We are developing the social individualist meta-context for the future. From the very serious to the extremely frivolous... lets see what is on the mind of the Samizdata people.

Samizdata, derived from Samizdat /n. - a system of clandestine publication of banned literature in the USSR [Russ.,= self-publishing house]

What new depravity is this?

“UK supermarkets accused of ‘bombarding’ shoppers with cheap meat”, whispers the Guardian’s Denis Campbell in shock:

Britain’s biggest supermarkets stand accused of “bombarding” shoppers with offers of cheap meat, despite pledging to promote more meat-free diets to improve health and tackle global heating.

They are using money-saving promotions, such as two for the price of one, as a way of “pushing” meat, at odds with moves in the UK and globally for consumers to eat less of it, research found.

Tesco, Sainsbury’s, Asda and Morrisons are each offering scores of deals every week on meat products such as burgers and sausages to drive sales and boost their profits, according to a report from the

Marketing directors of Tesco, Sainsbury’s, Asda and Morrisons? Apparently not. This disturbing news comes from the…

charity Eating Better. It is an umbrella group representing more than 60 organisations including WWF UK, Greenpeace, public health bodies, dietitians, the RSPCA and food charities.

As Russian troops overrun Chernobyl…

… simultaneously we have achieved peak insanity in the west with this:

I fear some sort of criticality is imminent.

Perhaps we need a “What the actual fuck?” category.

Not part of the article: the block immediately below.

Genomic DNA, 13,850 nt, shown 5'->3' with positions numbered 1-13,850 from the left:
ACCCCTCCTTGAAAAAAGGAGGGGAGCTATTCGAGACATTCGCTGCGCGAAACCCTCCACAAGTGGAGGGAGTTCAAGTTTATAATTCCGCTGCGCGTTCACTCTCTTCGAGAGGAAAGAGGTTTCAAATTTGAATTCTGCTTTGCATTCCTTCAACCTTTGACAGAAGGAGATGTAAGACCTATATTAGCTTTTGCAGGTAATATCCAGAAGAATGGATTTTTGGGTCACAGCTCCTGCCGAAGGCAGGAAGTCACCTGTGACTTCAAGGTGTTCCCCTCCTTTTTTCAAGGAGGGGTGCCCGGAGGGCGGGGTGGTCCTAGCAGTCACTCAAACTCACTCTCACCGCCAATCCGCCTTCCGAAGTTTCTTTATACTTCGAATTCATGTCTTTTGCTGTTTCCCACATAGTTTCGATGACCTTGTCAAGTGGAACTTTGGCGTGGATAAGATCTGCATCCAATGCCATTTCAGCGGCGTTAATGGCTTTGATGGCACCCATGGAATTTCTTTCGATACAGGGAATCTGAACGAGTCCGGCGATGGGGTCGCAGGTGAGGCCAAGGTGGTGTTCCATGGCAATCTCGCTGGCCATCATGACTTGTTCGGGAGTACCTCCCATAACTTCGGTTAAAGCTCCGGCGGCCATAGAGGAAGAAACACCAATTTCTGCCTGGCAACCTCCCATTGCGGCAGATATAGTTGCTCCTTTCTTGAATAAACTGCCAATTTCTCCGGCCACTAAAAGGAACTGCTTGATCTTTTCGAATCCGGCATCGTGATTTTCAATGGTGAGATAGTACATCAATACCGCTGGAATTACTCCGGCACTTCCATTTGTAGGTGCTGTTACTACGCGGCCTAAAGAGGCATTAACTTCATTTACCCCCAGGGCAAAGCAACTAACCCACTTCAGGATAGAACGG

“Any chance I could get you guys to leave the Senate wing?”

As we all know, Twitter is a wretched hive of scum and villainy. I go there so you won’t have to, and so I can see the funny videos. This tweet by Ashley St Clair has reminded me that the category “funny video” includes more than just cats. It is a 32-second clip from the Capitol riot of exactly a year ago. I disapprove of riots, but it is impossible not to admire the comic timing of every single person in this clip.

Followed by an embarrassed-looking police officer, Shaman Guy walks confidently into the chamber in his fur headdress and very little else: “Heeeeey. Fucking hey, man” (addressed to Capitol police) “Glad to see you guys! You guys are fucking patriots.” (Sees man sitting on carpet nursing his face) “Look at this guy, he’s got covered in blood. God bless you.”
Staff member: “You good sir? Do you need medical attention?”
Man on floor: “I’m good, thank you.”
Staff member: “All right.”
Man on floor, sounding slightly aggrieved at his implied “don’t mention it” being taken literally: “I got shot in the face. I got shot in the face with some kind of plastic bullet”.
Camera pans to the throne or whatever you people call that fancy desk with the flags. Shaman Guy scratches the small of his back and makes to sit down and take the weight off his feet.